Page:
c. 2005 Religion News Service
VATICAN CITY _ Forty years ago, the Vatican issued Nostra Aetate, officially ceasing to blame Jews for the death of Christ. Since then, acts of reconciliation have come to define relations between the Holy See and Israel.
Full diplomatic relations were established, a regretful John Paul II visited the Western Wall and his predecessor, Benedict XVI, entered a Jewish synagogue in his native Germany.
But one issue remains stalemated: the Vatican’s rights to property and tax exemption in the Holy Land.
Since the creation of the state of Israel, a vast sea of Vatican property ranging from holy shrines to modern hospitals has languished in legal and fiscal limbo. Under current Israeli laws, the church has no access to judicial courts when land ownership disputes occur and is not guaranteed the tax exemptions the Vatican and other religious institutions routinely receive in other countries.
Out of respect for Catholicism’s deep roots in the Holy Land, Israeli officials have generally granted tax exemptions to Catholic properties. But in recent years, local and regional governments have begun pressing for back taxes on Catholic hospitals and other nonchurch properties dating back to Israel’s creation in 1947.
The property dispute has become a thorn in the side of Vatican-Israel relations and an increasingly prominent subtext for high-level meetings. It’s expected to be a topic of discussion when Israeli president Moshe Katsav visits Pope Benedict XVI on Thursday.
“Will this be an issue in the meetings president Katsav will have in the Vatican? The answer is: I don’t know of any other issue,” said the Rev. David Jaeger, an Israeli lawyer and legal expert of Vatican holdings in the Holy Land.
Jaeger was the Vatican’s lead negotiator on the 1993 Fundamental Agreement, the Vatican-Israeli accord that set the stage for the establishment of full diplomatic relations between the two states in the spring of 1994.
As part of that agreement, Israel pledged to swiftly regularize the legal status of church activities within its borders _ a pledge that has languished for more than a decade as Israel turned its attention to more pressing matters, such as suppressing the Second Intifada.
According to Israeli Ambassador to the Holy See Oded Ben-Hur, the Israeli government is now eager to move beyond the dispute, making “serious and painstaking efforts” to find a solution.
“There is now serious involvement at the highest political level possible,” he said, adding that Prime Minister Ariel Sharon has given “specific instructions” to resolve the dispute while Katsav, Israel’s ceremonial head of state, has been “doing everything possible to tie up loose ends” in preparation for his visit with Benedict.
“We are very close to the conclusion,” Ben Hur said in an interview. “The promises are in the future and the future is not that far away.”
Current negotiations, which resumed in July 2004 after stalling in August 2003, aim to reach a written accord that establishes the Holy See’s official status as a major land-owner in Israel.
At issue in the impasse is whether Israel can adhere to international treaties that effectively challenge the status quo of its legal system.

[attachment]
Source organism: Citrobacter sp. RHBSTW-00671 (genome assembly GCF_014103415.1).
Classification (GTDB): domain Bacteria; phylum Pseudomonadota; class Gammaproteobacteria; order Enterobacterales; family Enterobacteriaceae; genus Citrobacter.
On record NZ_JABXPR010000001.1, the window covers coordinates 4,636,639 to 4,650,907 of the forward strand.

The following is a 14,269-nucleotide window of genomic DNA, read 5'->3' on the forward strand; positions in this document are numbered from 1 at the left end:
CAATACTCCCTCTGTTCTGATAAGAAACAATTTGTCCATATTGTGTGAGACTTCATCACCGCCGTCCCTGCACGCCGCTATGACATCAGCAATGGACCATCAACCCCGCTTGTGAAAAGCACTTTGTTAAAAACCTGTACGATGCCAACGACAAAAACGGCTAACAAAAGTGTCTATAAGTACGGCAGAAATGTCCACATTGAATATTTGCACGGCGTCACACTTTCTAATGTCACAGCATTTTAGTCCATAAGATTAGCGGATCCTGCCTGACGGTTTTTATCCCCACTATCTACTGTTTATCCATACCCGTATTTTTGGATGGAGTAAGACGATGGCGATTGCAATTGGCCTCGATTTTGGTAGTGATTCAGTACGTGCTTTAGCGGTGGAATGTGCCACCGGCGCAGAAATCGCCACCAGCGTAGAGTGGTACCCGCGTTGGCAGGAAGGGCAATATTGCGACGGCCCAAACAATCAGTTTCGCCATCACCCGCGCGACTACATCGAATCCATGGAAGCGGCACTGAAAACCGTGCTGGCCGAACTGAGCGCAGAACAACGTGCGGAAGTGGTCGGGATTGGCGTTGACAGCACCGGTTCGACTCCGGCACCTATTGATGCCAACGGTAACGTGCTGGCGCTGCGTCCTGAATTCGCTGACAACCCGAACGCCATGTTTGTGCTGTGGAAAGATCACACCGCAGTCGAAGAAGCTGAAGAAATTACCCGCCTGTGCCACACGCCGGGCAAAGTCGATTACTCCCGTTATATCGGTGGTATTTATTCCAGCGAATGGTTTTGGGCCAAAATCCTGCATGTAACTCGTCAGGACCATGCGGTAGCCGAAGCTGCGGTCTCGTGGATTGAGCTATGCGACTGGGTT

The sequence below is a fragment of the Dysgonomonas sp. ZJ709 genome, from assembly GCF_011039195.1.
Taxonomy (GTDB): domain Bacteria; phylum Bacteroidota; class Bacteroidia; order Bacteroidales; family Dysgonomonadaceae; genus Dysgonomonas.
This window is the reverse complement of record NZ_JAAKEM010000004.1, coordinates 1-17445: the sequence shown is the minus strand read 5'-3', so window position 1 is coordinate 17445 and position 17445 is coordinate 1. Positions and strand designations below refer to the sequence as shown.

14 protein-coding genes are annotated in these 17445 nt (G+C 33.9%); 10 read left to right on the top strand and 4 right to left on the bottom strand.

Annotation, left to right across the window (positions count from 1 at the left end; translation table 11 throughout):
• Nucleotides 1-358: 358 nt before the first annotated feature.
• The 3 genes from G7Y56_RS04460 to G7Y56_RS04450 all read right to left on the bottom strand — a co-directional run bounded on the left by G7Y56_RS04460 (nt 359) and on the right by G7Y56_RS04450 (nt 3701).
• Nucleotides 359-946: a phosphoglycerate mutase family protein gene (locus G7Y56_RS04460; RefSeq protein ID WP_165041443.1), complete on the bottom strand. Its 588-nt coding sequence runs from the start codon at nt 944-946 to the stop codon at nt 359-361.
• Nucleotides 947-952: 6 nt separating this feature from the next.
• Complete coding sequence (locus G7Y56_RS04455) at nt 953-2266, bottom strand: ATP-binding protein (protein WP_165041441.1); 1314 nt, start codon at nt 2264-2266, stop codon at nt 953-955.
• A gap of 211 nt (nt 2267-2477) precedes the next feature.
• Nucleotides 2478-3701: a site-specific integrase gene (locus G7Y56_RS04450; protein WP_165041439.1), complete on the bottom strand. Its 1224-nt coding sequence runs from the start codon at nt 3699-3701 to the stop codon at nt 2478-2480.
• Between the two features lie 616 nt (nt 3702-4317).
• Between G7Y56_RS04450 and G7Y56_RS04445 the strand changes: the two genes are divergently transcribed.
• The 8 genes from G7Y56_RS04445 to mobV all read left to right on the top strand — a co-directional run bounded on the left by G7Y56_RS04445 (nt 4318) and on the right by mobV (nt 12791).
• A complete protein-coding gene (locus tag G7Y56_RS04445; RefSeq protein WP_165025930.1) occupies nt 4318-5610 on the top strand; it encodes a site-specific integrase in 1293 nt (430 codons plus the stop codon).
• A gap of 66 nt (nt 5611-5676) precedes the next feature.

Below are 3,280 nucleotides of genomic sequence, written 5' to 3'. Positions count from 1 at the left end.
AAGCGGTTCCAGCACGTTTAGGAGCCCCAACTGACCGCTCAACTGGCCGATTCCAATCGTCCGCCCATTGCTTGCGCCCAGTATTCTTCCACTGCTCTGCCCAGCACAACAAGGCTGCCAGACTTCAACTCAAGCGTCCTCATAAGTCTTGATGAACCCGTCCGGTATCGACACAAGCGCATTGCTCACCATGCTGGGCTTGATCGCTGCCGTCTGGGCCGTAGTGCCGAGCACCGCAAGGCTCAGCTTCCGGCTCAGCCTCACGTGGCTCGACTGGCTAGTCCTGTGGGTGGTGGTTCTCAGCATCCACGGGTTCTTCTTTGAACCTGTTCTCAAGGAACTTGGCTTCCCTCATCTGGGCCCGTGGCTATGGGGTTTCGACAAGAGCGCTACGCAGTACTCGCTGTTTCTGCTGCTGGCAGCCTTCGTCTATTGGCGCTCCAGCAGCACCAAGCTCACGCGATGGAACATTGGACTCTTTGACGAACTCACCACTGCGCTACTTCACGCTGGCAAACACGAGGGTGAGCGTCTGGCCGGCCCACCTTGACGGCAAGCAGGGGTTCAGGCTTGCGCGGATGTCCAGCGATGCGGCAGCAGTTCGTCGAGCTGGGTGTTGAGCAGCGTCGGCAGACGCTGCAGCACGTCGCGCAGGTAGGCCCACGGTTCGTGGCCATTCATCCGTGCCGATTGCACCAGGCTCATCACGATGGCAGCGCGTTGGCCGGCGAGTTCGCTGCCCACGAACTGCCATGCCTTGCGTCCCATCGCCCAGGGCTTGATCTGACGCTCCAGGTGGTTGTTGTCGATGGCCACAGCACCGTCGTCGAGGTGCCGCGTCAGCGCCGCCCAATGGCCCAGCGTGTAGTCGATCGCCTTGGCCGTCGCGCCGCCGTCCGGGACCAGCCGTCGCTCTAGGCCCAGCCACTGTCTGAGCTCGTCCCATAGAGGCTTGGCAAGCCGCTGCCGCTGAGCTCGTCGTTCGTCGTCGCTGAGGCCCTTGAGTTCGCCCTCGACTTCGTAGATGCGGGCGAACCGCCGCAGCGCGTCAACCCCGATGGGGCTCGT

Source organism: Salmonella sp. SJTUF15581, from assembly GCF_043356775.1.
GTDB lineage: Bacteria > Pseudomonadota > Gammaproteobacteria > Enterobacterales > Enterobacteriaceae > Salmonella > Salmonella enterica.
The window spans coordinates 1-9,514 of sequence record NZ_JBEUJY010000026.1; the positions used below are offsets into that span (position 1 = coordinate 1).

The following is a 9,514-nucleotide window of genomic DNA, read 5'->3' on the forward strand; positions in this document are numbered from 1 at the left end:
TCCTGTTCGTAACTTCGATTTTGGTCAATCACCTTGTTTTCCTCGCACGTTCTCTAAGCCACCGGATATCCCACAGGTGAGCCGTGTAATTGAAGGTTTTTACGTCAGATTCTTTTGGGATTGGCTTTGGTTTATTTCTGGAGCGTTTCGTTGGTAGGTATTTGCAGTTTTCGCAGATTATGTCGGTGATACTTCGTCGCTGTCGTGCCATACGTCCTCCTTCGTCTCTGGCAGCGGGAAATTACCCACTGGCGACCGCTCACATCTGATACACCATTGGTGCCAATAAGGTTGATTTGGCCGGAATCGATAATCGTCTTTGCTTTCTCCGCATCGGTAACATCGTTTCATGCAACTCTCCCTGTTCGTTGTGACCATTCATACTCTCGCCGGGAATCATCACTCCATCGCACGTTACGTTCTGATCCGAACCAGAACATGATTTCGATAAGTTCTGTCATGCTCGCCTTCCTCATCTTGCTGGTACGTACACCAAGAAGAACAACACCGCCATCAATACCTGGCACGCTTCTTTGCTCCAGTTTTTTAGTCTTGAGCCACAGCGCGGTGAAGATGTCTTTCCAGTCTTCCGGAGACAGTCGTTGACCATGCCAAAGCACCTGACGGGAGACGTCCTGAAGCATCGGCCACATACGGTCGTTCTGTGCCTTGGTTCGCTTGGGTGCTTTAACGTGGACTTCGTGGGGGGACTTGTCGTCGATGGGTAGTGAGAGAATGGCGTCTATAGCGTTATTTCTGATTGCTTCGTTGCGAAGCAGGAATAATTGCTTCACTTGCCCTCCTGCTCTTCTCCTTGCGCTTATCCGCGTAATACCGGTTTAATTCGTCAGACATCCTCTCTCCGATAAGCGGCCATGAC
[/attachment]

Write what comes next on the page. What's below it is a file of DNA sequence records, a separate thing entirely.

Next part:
“We have one major dispute or remaining obstacle, and that is whether this accord, once reached, should be inserted in Israeli law,” Ben Hur said.
Allowing judicial courts to review Vatican land disputes would represent a departure from current Israeli law, which considers religious properties the jurisdiction of the executive branch of government. As a result, government-appointed panels typically preside over ownership disputes rather than judicial courts.
Granting the Vatican permanent tax exemptions, meanwhile, could unleash a ripple effect among other nonprofit and religious groups present in the Holy Land, demanding equal status.
“If the Catholics get this deal, the Muslims, the Baptists and everyone else operating in (Israel) will want it,” said John Allen Jr., a longtime Vatican analyst and author.
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Pressure to fulfill the Fundamental Agreement has been mounting recently as local and regional governments in Israel have begun to ask for back taxes from Catholic institutions such as hospitals and pilgrimage centers.
In June, a case involving the tax status of a pilgrimage center on the Sea of Galilee went before Israel’s High Court of Justice, after regional authorities pressed the center for back taxes.
When the center invoked the Fundamental Agreement to justify its refusal to pay, the national government told regional authorities that the accord was not yet binding in Israeli law.
The Vatican argues that its right to tax exemption was established centuries ago, recognized under the Ottoman Empire and reflected in United Nations Resolution 181, which effectively created Israel in 1947. According to the resolution, religious properties that had been tax exempt before the resolution should remain so.
“When the state of Israel was created the Catholic Church was already there with its rights, with its freedoms and with its property,” Jaeger said.
MO/JL END RNS